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In Roman mythology, Feronia was a fertility goddess who was revered in order to secure a good harvest.

Many versions of her cult have been supposed, and it seems quite probable that it was an Etruscan-derived cult. She was also the goddess of travel and waters.

Her son was Herulus.

She had a temple at the base of Mt. Soracte in Capena (Fiano Romano), another important one in Terracina (Southern Latium) and one on the Campus Martius in the center of Rome.

Slaves believed she was a goddess of freedom, and they believed that sitting on a holy stone in one of her sanctuaries would set them free.

Her festival was on November 15.

In Etruscan mythology, Feronia was a goddess of fire and fertility.

Feronia is also the name of a mysterious ancient site (now disappeared) near the town of Posada (Sardinia, Italy), which was in Ptolemy's maps and following until the Middle Ages.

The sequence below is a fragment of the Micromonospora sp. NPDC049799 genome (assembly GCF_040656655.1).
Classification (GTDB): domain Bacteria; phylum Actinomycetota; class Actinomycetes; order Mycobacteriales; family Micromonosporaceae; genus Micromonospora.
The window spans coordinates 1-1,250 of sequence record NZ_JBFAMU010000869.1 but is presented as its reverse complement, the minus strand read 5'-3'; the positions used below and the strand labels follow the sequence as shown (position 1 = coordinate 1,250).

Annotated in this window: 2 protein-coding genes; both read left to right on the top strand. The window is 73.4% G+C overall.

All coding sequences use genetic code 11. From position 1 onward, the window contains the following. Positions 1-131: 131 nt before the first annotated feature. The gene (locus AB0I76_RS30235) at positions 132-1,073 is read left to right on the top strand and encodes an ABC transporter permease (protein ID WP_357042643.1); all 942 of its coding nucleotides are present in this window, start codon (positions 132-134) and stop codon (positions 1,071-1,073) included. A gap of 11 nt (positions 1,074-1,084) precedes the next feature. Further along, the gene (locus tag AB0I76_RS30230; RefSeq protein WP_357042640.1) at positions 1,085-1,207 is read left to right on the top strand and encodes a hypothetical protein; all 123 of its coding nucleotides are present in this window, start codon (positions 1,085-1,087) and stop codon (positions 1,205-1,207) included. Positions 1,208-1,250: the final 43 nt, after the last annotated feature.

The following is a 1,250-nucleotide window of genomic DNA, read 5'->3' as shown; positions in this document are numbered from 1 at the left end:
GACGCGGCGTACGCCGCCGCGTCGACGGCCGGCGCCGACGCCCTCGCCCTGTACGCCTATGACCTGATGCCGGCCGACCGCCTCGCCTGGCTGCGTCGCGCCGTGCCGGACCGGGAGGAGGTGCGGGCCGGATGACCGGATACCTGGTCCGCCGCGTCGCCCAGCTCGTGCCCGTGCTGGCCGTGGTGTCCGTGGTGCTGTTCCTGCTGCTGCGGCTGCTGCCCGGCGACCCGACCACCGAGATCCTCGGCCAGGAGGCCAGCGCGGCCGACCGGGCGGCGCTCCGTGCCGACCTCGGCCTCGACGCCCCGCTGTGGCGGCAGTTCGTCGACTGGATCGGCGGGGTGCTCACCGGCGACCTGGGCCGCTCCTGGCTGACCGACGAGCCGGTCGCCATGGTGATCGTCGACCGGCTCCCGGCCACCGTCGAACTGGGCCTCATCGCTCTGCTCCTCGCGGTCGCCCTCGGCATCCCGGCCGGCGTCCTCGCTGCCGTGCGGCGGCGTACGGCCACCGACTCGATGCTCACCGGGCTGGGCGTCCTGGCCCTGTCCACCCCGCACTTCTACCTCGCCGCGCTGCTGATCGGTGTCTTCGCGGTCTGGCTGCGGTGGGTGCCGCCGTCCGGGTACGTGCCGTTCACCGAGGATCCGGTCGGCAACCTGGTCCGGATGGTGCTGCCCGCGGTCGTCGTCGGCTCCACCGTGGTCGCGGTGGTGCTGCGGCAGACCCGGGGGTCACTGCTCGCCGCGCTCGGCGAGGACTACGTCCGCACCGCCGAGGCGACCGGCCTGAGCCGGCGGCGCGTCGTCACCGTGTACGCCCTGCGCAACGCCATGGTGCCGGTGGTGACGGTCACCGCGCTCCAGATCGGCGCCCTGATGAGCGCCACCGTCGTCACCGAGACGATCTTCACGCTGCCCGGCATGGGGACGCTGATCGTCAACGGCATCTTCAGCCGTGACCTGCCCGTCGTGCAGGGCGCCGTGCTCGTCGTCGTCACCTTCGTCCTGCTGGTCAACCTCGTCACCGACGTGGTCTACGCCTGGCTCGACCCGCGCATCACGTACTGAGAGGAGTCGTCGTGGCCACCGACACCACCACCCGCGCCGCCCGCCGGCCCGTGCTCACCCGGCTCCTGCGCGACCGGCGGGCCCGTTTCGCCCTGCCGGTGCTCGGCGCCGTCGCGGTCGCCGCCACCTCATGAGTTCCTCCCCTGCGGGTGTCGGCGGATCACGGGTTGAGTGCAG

It is supposed that, due to the peculiar character and history of the territory, the place was named after the Roman (or Etruscan) goddess.

Due to a few archaeological findings, recent studies tend to identify the site (and an eventual sacred area) in the Posada's suburb of Santa Caterina, but a relevant group of opponents prefer to consider it was near the Portus Luguidonis (a Roman harbour), at San Giovanni di Posada. This second theory is also based on the fact that a port would have had a reason for being included in a nautical map, while a simple sacred area (and Sardinia has really many of them) would have not been so important for the sailors of that age.